1 2 3 4 5 6 7 8 9 10 11 12 13 14 15 16 17 18 19 20 21

John 18:29

ESV So Pilate went outside to them and said, “What accusation do you bring against this man?”
NIV So Pilate came out to them and asked, 'What charges are you bringing against this man?'
NASB Therefore Pilate came out to them and *said, 'What accusation are you bringing against this Man?'
CSB So Pilate came out to them and said, "What charge do you bring against this man? "
NLT So Pilate, the governor, went out to them and asked, 'What is your charge against this man?'
KJV Pilate then went out unto them, and said, What accusation bring ye against this man?

What does John 18:29 mean?

So far as the Roman Empire is concerned, their appointed governor, Pontius Pilate, is the man in charge of Jerusalem and the surrounding regions. For Jesus' enemies to complete their plans to have Him killed (John 11:49–53), they need the governor to issue a death sentence. He won't do that for merely breaking Jewish religious traditions (John 18:31), so the scribes and Pharisees need to cast Jesus as an insurgent against Rome.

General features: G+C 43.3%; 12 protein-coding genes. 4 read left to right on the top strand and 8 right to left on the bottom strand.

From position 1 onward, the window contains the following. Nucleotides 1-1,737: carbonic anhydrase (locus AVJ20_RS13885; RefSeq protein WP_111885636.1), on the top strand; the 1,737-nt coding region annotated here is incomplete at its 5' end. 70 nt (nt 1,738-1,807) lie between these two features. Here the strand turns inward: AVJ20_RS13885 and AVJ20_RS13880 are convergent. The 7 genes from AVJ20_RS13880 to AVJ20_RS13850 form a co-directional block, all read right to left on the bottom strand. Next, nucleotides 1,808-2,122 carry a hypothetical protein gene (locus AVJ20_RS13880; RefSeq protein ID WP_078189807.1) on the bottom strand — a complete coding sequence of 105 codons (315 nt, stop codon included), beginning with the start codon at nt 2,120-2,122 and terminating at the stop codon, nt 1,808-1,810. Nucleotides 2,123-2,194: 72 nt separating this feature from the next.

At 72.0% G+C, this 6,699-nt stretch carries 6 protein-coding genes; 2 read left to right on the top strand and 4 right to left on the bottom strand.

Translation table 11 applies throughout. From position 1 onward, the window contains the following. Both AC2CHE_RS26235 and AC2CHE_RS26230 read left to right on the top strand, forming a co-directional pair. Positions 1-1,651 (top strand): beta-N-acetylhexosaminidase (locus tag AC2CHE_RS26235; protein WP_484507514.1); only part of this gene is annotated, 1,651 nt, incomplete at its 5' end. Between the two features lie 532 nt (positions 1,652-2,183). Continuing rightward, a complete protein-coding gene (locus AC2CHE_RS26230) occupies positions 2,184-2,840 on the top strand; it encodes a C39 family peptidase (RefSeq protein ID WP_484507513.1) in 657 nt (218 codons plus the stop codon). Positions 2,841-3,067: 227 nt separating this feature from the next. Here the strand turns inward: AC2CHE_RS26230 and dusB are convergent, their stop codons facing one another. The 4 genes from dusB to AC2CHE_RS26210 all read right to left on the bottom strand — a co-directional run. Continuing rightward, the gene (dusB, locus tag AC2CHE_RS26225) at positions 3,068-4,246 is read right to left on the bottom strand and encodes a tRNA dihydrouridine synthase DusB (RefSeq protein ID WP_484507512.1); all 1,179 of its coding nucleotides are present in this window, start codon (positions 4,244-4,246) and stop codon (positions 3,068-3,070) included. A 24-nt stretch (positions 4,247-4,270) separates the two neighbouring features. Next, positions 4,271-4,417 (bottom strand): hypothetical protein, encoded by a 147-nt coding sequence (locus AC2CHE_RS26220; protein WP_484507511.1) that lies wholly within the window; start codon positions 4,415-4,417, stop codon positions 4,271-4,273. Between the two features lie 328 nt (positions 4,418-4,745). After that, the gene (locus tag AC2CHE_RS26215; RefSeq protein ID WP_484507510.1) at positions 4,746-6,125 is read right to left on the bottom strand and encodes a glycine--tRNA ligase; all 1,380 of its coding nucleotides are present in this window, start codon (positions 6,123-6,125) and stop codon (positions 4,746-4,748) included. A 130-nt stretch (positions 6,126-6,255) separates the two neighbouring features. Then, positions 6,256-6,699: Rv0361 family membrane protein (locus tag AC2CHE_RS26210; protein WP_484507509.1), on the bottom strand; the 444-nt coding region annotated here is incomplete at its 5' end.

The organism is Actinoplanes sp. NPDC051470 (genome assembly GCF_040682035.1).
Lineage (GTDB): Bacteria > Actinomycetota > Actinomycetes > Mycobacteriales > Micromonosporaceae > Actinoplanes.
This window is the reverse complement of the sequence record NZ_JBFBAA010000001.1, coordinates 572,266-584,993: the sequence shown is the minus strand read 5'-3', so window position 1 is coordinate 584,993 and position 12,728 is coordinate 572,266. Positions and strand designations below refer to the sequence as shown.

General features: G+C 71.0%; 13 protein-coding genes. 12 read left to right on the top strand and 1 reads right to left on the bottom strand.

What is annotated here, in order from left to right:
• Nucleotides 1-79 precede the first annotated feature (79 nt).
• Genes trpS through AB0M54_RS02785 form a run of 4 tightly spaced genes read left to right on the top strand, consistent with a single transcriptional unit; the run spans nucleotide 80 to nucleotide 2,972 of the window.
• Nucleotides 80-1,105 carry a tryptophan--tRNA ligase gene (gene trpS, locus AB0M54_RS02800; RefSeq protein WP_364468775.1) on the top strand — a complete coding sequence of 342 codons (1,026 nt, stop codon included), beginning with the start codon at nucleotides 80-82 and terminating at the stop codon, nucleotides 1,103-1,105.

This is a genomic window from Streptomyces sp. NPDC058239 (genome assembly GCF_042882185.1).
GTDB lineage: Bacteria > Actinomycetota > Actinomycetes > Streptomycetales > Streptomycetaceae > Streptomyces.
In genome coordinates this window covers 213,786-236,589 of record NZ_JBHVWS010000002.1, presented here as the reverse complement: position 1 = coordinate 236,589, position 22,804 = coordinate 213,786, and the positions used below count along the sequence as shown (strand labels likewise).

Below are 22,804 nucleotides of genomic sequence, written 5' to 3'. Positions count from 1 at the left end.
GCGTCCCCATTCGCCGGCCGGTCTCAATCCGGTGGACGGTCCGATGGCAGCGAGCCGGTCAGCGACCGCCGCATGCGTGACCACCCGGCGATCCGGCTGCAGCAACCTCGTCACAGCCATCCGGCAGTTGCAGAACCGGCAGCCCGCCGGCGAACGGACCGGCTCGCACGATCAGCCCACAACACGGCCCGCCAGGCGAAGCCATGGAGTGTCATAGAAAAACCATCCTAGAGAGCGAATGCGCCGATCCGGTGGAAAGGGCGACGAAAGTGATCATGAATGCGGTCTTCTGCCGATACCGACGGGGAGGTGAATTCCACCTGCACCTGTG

In the most literal sense, Jerusalem's religious leaders will fail to convince Pilate that Jesus is guilty of rebellion (Matthew 27:18). However, they will use a crowd, threatening to riot (John 19:12–15; Matthew 27:24), to coerce him into executing Jesus (John 19:16).

Pilate comes outside to speak with the Jewish leaders because they refuse to enter a Gentile's home—fearing ceremonial contamination (John 18:28). The mutual contempt between the governor and Jewish leaders is on full display in this exchange. History indicates Pilate was not popular—either with Jews or with Roman politicians—thanks to his heavy-handed and violent style. Some scholars think Pilate had been threatened with discipline if he was involved in another ugly incident in Jerusalem, which contributed to his cowardly choice to execute Jesus.
What is the Gospel?
Download the app: